I’m pleased to share with you my latest article for Eugene Weekly‘s Chow, a daring exposé of unusual local soups. OK, that may be stretching it, but the article includes a recipe (of sorts) by Chef Gabriel Gil of Rabbit Bistro. (See http://issuu.com/eugeneweekly/docs/chow-01-27-2011.) I love this glimpse into the mind of a master soup maker. The recipe doesn’t provide a basic soup recipe; rather, it exposes his method for anyone who knows the basics of soupmaking and wants to refine and inspire their own technique. I’m sure some will be unhappy about the lack of specifics, but there are so many basic soup recipes for those who have never forayed into this important part of cooking, I’d advise you to experiment with anything you find that appeals, then come back to Gil’s method.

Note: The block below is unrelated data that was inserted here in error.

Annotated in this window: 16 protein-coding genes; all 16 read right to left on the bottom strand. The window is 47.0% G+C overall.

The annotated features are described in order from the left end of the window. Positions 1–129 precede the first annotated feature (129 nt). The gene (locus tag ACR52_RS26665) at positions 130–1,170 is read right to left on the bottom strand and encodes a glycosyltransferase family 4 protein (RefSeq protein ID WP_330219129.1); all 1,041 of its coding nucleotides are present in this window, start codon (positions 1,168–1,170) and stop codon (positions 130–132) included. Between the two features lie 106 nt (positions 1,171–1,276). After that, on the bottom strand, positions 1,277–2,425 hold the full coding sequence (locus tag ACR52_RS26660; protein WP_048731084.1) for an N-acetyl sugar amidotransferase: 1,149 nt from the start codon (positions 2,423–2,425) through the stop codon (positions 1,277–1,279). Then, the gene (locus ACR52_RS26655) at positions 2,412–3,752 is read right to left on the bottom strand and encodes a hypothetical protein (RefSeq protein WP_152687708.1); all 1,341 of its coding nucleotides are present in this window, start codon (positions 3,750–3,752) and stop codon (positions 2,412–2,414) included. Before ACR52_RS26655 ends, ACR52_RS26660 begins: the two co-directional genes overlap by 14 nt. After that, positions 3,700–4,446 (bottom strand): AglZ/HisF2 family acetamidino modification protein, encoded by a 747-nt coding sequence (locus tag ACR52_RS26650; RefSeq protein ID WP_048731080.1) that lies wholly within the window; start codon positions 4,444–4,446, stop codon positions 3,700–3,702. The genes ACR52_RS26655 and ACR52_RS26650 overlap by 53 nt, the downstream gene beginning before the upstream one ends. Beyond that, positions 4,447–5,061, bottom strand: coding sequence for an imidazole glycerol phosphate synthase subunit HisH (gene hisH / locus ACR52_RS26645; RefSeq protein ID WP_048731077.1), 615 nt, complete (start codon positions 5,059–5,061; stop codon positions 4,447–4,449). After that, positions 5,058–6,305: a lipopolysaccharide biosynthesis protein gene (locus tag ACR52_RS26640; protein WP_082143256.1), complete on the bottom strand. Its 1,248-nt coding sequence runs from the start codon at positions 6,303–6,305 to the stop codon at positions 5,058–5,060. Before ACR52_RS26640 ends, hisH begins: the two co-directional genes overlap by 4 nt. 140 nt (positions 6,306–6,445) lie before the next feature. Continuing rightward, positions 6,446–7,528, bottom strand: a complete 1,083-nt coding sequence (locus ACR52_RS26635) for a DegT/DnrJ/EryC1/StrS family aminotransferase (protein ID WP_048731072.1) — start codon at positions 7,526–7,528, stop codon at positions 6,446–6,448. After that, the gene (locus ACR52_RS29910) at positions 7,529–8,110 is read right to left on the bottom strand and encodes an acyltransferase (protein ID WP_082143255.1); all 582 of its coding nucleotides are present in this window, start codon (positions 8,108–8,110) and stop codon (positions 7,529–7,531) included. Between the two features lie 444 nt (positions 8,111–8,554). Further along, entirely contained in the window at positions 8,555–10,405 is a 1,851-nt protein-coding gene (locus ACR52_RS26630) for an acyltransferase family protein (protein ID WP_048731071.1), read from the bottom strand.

The ingredients in the soup bowl above (image by Trask Bedortha of the Eugene Weekly) exemplify Gil’s creativity, and I’m sad we didn’t get the details in a caption. But I can tell you now: turnip, pork, and licorice. It’s a turnip purée with a porky broth, garnished with pieces of soft black licorice candy (!!), maybe pimentón pepper? and chervil?, and chicharrones. The soup is infused with a hint of licorice that beautifully perks up the turnip, and as you’re musing on that, the pepper tingles your tongue. Using real licorice, instead of aniseed or Pernod or licorice root, is the whimsical surprise, and it really worked. And I’m not just saying this as a licorice lover. Or a turnip soup lover. Or a pork…well, you get the picture.
I’m only sad it’s gone.
Be sure to check out the fab article on the Food for Thought radio program with Boris Wiedenfeld and Ryan Dawe-Stotz. I’m very glad Vanessa Salvia’s article on the Food Justice Conference made it in, as well. I couldn’t write about it because of conflict of interest (although I’m not sure why a free event would conflict anyone), and am glad she did it food justice.